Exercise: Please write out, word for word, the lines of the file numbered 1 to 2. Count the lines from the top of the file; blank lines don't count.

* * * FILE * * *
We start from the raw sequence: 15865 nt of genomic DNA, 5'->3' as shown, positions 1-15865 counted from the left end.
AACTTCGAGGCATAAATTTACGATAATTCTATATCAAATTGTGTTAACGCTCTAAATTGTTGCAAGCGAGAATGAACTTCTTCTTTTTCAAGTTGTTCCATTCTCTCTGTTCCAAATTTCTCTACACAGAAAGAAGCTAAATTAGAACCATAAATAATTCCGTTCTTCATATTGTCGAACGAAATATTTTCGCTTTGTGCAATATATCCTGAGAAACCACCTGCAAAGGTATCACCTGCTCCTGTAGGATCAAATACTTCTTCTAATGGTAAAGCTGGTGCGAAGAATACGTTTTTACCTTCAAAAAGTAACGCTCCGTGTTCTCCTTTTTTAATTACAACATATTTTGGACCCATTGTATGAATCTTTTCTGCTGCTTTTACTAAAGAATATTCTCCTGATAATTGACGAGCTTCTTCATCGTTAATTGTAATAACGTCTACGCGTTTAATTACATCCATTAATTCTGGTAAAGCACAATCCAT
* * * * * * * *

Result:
We start from the raw sequence: 15865 nt of genomic DNA, 5'->3' as shown, positions 1-15865 counted from the left end.
AACTTCGAGGCATAAATTTACGATAATTCTATATCAAATTGTGTTAACGCTCTAAATTGTTGCAAGCGAGAATGAACTTCTTCTTTTTCAAGTTGTTCCATTCTCTCTGTTCCAAATTTCTCTACACAGAAAGAAGCTAAATTAGAACCATAAATAATTCCGTTCTTCATATTGTCGAACGAAATATTTTCGCTTTGTGCAATATATCCTGAGAAACCACCTGCAAAGGTATCACCTGCTCCTGTAGGATCAAATACTTCTTCTAATGGTAAAGCTGGTGCGAAGAATACGTTTTTACCTTCAAAAAGTAACGCTCCGTGTTCTCCTTTTTTAATTACAACATATTTTGGACCCATTGTATGAATCTTTTCTGCTGCTTTTACTAAAGAATATTCTCCTGATAATTGACGAGCTTCTTCATCGTTAATTGTAATAACGTCTACGCGTTTAATTACATCCATTAATTCTGGTAAAGCACAATCCAT